Some fifteen years following its original theatrical debut, Unforgiven is now available in its newest home video incarnation by way of this Blu-ray disc. The image is presented in the same 1080p / VC-1 master that was used for its HD DVD counterpart. The 2.40:1 widescreen presentation immediately presents vivid vistas of the rustic Wyoming countryside (actually filmed in Alberta, Canada) that deliver details of practical every shaft of grain and every leaf on every tree. Set details are exquisite, with every trace of wood grain plainly visible. Period costumes reveal authentic textures and stitching, and those aging actors' faces bear every line and crease that tell the stories of adventures gone by. Color saturation is rich and true, offering a well-rendered palette that is consistent with the film's original production design from start to finish. The dark levels are a bit more problematic, since Eastwood insisted on natural-looking lighting, thereby losing some detail within the shadows and often presenting flattened contrast—however authentic—that challenges detail visibility. To this end, some scenes look a bit soft, yet most are quite vivid and dimensional. All in all, it's a visual treat that easily outperforms previous Standard Definition treatments.
The audio is well represented in the present Dolby Digital 5.1 track. Unfortunately, this track isn't a significant improvement over the SD release, but it performs well to provide an all-encompassing sense of thunder, rainfall, and explosive gunfire. The dialog is generally clear but does become a bit difficult to interpret on a few odd occasions.
As for extras, it's refreshing to see this BD-50 dual-layer disc makes the most of its boasted storage capacity, delivering a bevy of bonus features that faithfully represent the collection of materials released to date. To this end, you'll find a feature-length commentary from Eastwood biographer Richard Shickel, a largely informative track that's a bit monotone and sometimes lapses into silence. Four documentaries are included: All on Accounta Pullin' a Trigger is the most promotional in feel, consisting of cast and crew interview snippets intertwined with film clips; the superior Eastwood & Co.: Making Unforgiven, narrated by Hal Holbrook and providing much more tantalizing behind-the-scenes footage and commentary; Eastwood on Eastwood, a cable-made 108-minute documentary that traces Eastwood's film career, both acting and directing, and serves as a dutiful summation of the man's accomplishments; and Eastwood…a Star, the most quirky of the lot, a rather unashamed pitching of Eastwood product. Extras continue with a welcome original episode of Maverick in which actor James Garner goes up against the young and dangerous Eastwood. Last is the original theatrical trailer for Unforgiven. As you can see, from end to end, this Blu-ray disc is a responsible re-mastering of all elements that have gone before, and, given the extra goodness of high-definition, makes for an easy purchase.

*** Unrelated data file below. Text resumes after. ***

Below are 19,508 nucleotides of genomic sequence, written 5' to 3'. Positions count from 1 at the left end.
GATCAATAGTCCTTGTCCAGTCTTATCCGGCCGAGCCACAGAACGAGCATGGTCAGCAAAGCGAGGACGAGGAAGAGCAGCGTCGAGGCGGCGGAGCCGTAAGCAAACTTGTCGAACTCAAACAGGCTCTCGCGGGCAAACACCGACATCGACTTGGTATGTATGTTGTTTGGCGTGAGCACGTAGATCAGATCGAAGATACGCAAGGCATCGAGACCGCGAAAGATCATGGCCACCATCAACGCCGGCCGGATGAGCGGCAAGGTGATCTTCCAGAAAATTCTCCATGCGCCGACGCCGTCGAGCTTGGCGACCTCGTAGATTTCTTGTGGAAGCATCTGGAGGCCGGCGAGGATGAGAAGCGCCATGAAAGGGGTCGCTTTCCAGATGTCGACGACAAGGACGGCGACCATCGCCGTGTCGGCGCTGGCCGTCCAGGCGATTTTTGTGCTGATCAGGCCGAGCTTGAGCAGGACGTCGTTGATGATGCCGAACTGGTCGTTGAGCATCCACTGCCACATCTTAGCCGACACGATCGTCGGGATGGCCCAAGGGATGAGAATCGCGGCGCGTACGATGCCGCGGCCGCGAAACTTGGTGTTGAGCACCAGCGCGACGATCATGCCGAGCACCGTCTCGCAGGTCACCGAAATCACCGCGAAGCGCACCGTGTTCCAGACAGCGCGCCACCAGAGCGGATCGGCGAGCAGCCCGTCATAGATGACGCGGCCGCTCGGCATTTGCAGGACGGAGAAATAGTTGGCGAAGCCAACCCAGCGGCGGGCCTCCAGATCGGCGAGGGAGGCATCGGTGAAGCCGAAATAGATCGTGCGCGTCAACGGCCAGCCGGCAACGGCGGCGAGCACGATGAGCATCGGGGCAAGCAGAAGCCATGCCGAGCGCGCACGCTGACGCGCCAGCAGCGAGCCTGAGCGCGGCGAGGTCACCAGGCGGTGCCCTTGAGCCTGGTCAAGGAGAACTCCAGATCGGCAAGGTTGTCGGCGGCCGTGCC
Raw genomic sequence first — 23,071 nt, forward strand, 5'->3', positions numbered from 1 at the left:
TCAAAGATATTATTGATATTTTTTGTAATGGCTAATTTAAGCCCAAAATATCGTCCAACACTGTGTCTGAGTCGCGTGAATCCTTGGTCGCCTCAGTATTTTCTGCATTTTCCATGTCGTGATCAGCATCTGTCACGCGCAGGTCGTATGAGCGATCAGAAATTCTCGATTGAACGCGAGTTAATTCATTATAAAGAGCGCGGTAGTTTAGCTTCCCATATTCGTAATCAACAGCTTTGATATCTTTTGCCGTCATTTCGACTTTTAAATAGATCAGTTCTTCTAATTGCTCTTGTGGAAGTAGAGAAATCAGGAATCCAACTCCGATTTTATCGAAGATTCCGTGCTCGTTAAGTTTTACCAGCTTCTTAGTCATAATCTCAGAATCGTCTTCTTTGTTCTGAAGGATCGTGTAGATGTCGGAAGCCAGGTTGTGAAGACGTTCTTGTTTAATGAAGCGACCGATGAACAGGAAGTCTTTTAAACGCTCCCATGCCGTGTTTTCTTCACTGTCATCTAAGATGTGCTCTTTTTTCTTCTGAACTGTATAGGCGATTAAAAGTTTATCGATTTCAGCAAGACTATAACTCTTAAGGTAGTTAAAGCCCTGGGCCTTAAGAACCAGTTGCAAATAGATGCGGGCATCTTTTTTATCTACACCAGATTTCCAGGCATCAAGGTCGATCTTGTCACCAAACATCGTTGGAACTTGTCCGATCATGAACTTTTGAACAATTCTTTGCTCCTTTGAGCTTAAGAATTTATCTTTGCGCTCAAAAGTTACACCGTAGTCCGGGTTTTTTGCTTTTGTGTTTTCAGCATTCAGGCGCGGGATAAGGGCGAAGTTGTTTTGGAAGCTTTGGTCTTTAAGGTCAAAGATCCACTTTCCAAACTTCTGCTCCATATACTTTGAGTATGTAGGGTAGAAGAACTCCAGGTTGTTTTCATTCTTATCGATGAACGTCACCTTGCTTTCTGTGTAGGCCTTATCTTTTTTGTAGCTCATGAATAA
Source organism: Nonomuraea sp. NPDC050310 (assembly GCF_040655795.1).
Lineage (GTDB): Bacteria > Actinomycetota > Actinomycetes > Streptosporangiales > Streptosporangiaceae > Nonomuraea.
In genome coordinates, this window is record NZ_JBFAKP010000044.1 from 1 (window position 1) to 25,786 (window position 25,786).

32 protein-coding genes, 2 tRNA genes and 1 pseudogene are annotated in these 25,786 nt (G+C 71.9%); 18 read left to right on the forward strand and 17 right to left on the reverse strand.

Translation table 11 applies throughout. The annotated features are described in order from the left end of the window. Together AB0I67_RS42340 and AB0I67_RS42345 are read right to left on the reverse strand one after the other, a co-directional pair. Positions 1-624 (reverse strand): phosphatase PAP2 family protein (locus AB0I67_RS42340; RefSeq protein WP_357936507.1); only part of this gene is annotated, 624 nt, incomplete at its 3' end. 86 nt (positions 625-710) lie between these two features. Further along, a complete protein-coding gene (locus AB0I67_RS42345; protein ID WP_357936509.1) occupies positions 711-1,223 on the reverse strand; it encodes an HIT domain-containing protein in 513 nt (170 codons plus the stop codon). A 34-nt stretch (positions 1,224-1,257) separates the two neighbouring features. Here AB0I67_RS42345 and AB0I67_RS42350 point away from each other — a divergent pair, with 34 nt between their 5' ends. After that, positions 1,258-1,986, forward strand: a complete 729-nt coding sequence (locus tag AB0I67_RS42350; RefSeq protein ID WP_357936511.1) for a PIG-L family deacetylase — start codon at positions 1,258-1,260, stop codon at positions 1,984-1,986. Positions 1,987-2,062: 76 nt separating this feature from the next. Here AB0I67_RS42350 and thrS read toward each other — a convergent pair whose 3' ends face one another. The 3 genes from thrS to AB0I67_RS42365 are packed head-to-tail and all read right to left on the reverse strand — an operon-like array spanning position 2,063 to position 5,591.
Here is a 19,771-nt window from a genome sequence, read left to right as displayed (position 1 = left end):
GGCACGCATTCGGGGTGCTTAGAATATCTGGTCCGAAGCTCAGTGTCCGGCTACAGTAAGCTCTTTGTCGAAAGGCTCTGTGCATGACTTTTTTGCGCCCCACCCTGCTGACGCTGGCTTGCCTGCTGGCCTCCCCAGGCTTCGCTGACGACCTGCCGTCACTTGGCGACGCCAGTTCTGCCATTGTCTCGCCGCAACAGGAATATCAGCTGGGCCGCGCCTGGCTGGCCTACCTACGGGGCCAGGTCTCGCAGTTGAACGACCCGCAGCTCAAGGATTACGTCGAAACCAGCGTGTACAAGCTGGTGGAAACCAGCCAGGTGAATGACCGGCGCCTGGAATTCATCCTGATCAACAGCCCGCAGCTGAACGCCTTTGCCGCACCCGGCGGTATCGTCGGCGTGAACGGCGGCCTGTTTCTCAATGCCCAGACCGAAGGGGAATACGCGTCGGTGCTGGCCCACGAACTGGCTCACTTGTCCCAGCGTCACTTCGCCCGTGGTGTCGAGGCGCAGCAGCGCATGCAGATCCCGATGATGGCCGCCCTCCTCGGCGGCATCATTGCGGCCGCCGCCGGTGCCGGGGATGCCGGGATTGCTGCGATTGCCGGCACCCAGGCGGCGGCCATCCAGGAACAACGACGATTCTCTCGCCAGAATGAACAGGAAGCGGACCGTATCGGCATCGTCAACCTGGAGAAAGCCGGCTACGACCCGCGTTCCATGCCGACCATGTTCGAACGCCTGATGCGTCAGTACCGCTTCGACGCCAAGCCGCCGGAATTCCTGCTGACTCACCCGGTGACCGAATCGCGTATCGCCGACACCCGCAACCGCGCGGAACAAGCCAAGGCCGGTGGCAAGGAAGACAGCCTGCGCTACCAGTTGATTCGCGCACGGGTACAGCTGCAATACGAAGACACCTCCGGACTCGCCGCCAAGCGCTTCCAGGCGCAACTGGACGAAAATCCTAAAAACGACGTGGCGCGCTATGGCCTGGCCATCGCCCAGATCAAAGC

The Rebuttal Witnesses
On accounta Ordinance 17 here at Big Verdict, rebuttals won't be tol'rated in this here courtroom, not for this picture. Y'understand?
Unforgiven continues to be an excellent picture and a very poignant Western in Clint Eastwood's body of work. Considering it may have been the actor's final Western adventure, it properly sets the record straight with everything Eastwood himself felt needed to be said about the genre. As a well-performing high-definition release, one that's technically competent and materially complete, this serves as an admirable upgrade for any SD version you may currently own.
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Scales of Justice
Studio: Warner Bros.
• Audio commentary by Richard Shickel